American Airlines (NYSE:AAL) stock has been on a wild ride over the past few months, as the novel coronavirus pandemic – formally dubbed Covid-19 – has sent unprecedented shock-waves across the global air travel industry.
AAL stock came into 2020 around $30. By mid-May, the stock was trading below $10. Then, in the back-half of May and first week of June, AAL stock stormed back above $20 as America’s economic reopening efforts gained momentum, consumer behavior normalized and U.S. air traffic trends meaningfully improved.
Since then, American Airlines stock has given back some of those gains as a “second wave” of Covid-19 emerged across various states.
Don’t be afraid of this second wave. It won’t kill the U.S. economic recovery. It won’t kill the rebound in air travel. And it won’t kill AAL stock.
To that end, my two cents on AAL stock is simple: buy the dip on second wave Covid-19 fears.
Here’s a deeper look at why.
The Rebound is Here to Stay
Over the past few months, the U.S. economic recovery gained traction, and this rebound is here to stay.
Why? Because we’ve learned a lot about Covid-19 since March. The more we’ve learned, the more we’ve discovered that the fatality rate of Covid-19 isn’t all that high, and actually not too far off from the seasonal flu’s death rate.
As the science has shifted from, “it’s Black Death” to “it’s like the flu on steroids,” consumer behavior shifted, too. Instead of people saying, “we should stay inside at all costs,” they’re now saying, “we can live our regular lives with certain restrictions to appropriately manage risks.”.
Consequently, the emergence of a second wave won’t kill the U.S. economic recovery. It won’t force politicians to close everything down. It won’t scare consumers back into their homes. Instead, it will simply slow the recovery, via one-off store closures and injecting caution into consumers.
The big improvements we’ve seen in economic activity since March are here to stay.
That includes the big improvement we’ve seen in air traffic. From its mid-April lows to today, TSA recorded total traveler throughput at airports has risen more than 500%. Sure, total traveler throughput is still down 79% year-over-year as of mid-June. But that’s up from 90%+ declines throughout April and May, and represents the first time that the year-over-year decline has been less than 80% since March 21.
This improvement will persist. According to a recent Overseas Leisure Group survey, about three-fourths of Americans are already planning their next vacation.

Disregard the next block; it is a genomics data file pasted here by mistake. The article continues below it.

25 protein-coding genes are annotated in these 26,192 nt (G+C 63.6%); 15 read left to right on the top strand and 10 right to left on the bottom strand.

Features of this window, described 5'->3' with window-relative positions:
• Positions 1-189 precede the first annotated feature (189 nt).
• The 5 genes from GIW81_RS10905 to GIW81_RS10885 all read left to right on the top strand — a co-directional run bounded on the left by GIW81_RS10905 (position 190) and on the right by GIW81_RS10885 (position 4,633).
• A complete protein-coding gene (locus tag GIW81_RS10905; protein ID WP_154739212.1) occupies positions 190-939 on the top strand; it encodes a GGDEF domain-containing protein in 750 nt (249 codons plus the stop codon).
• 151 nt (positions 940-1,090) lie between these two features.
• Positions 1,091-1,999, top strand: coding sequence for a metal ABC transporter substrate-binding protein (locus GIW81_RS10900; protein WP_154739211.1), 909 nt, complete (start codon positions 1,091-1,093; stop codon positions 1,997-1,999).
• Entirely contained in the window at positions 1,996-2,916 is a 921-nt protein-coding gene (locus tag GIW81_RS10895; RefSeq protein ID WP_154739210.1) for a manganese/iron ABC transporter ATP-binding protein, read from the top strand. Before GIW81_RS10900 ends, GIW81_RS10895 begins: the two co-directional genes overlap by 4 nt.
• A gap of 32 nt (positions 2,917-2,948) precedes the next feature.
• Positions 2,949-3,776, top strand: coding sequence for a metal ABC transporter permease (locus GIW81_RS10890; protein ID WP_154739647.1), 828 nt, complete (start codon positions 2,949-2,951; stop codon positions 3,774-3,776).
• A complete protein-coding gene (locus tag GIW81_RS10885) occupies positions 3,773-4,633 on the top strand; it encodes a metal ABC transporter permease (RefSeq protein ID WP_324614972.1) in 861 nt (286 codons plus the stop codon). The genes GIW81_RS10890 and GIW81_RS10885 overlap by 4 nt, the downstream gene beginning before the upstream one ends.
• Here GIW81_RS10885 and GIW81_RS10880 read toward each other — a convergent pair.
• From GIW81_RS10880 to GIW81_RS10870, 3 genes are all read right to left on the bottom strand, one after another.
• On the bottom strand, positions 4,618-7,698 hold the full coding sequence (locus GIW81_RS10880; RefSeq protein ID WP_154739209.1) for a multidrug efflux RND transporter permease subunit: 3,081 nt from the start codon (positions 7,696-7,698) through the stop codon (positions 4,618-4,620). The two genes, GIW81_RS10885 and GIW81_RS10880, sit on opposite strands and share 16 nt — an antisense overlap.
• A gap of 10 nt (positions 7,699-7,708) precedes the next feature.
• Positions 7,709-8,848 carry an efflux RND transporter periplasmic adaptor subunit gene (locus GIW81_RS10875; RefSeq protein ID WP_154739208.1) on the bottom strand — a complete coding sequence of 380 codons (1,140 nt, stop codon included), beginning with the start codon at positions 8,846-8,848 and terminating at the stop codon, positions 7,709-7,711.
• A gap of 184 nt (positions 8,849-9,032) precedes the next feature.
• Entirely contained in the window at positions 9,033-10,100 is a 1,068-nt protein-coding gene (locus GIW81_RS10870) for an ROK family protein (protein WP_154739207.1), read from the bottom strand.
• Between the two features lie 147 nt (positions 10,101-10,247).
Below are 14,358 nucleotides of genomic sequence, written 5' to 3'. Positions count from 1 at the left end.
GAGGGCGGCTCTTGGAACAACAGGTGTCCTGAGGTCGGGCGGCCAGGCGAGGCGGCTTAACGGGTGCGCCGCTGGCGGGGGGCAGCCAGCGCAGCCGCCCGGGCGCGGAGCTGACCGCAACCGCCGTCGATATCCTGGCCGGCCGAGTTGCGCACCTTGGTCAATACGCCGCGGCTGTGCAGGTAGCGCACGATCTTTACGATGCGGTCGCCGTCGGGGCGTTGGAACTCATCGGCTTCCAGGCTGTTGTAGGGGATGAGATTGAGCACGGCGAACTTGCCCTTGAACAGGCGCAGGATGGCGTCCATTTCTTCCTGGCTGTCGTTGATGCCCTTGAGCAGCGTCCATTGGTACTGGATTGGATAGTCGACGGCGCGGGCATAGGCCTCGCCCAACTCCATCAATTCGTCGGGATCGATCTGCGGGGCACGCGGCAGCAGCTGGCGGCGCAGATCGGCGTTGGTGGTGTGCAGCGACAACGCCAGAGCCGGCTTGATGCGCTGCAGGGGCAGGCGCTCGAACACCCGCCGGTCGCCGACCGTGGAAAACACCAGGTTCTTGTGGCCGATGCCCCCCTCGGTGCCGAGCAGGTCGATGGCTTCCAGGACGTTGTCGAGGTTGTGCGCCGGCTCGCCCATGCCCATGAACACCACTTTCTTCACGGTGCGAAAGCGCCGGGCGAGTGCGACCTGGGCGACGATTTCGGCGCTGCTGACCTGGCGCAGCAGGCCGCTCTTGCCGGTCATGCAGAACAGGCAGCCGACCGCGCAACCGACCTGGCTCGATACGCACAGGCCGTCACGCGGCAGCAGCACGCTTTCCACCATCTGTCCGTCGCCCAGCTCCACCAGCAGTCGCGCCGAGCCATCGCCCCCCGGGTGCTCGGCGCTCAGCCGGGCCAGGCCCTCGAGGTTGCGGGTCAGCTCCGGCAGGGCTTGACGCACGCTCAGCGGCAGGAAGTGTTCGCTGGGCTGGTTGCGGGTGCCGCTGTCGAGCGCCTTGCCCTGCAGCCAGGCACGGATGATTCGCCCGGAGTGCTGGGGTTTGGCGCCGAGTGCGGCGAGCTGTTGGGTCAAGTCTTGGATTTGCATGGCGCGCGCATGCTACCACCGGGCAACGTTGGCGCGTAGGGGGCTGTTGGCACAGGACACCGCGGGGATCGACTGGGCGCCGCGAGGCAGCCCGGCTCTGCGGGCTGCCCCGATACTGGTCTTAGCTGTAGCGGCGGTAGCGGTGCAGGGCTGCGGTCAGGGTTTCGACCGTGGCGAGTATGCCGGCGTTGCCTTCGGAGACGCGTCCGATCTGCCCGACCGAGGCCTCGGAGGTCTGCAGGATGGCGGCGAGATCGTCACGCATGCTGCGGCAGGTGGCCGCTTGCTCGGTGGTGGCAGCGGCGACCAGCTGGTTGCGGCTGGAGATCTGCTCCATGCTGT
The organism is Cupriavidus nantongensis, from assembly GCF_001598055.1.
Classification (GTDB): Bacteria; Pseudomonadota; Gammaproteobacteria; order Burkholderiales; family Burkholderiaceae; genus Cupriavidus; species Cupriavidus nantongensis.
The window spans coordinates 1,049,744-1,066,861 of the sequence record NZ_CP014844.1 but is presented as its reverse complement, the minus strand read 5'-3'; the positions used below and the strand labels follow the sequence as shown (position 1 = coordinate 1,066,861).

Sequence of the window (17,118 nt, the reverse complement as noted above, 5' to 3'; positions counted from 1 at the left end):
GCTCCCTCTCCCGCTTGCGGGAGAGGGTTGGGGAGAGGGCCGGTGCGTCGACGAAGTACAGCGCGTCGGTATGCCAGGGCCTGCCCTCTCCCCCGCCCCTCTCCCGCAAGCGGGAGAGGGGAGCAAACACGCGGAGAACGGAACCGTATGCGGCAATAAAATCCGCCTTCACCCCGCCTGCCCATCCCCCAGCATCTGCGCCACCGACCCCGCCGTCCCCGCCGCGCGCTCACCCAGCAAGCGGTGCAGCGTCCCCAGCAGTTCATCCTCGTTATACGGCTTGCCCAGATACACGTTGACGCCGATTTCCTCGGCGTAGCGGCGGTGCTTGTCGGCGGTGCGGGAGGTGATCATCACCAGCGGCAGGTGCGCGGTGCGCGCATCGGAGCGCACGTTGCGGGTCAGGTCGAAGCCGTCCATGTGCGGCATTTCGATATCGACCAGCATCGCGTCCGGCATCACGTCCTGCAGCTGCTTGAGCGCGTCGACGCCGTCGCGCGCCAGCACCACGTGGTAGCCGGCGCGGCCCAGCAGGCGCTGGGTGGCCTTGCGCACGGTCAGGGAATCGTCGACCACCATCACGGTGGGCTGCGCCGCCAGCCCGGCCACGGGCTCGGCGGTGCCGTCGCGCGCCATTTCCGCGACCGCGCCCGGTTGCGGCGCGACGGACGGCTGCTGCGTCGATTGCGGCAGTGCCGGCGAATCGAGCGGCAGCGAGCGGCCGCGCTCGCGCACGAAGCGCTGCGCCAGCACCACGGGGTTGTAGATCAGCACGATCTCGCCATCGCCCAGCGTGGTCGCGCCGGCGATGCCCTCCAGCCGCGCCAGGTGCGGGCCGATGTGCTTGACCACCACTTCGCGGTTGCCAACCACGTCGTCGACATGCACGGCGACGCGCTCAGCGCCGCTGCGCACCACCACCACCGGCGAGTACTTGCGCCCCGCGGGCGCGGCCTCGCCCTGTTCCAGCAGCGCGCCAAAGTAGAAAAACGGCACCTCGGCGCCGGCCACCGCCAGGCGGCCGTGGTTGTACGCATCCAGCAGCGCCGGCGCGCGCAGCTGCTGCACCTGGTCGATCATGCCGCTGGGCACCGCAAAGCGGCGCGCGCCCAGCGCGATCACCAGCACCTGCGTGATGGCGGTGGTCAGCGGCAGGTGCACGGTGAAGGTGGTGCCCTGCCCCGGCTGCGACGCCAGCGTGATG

As such, a second wave won’t derail the airline industry’s recovery. Sure, it may slow the recovery to an extent. But, between now and the end of the year, air traffic trends will significantly improve.
As they do, AAL stock will fly higher.
American Airlines Stock is Cheap
By my numbers, American Airlines stock is simply too cheap if you believe that air traffic trends will mostly normalize by 2022.
My base case model on AAL stock assumes a few things:
- Traffic and revenue get killed in 2020 before rebounding strongly in 2021 and almost fully normalizing by 2022, with some loss of business and personal travel. I’m modeling for 2022 revenues of $40 billion, versus 2019 revenues of $46 billion.
- Profit margins get killed, too, in 2020. They rebound slightly in 2021 and 2022 but remain below 2019 levels due to extra costs associated with more cleaning. Pre-tax profit margins hit 5% by 2022, versus 6%+ in 2019.
- American Airlines’ buyback program essentially grinds to a halt, and the company’s share count in 2022 is roughly equivalent to its current share count.
Under those assumptions, I see American Airlines netting about $3.50 in earnings per share by 2022. Based on a historically average forward earnings multiple of 7, that equates to a 2021 price target for AAL stock of nearly $25.
The stock trades hands around $17 today.
The Bottom Line on AAL Stock
If you believe that air traffic trends will normalize within the next few years, then buy the dip in AAL stock. If not, stay away.
It’s really that simple. Because, if traffic trends do normalize, then the stock is way undervalued. If they don’t, then the stock isn’t way undervalued.
I think the weight of evidence suggests that consumers are ready to get back to normal, and that Covid-19 won’t stop them from doing that. As such, I see air travel rebounding to quasi-normal levels by 2022, and AAL stock powering to $25 by 2021.
Luke Lango is a Markets Analyst for InvestorPlace. He has been professionally analyzing stocks for several years, previously working at various hedge funds and currently running his own investment fund in San Diego. A Caltech graduate, Luke has consistently been rated one of the world’s top stock pickers by various other analysts and platforms, and has developed a reputation for leveraging his technology background to identify growth stocks that deliver outstanding returns. Luke is also the founder of Fantastic, a social discovery company backed by an LA-based internet venture firm. As of this writing, he was long AAL.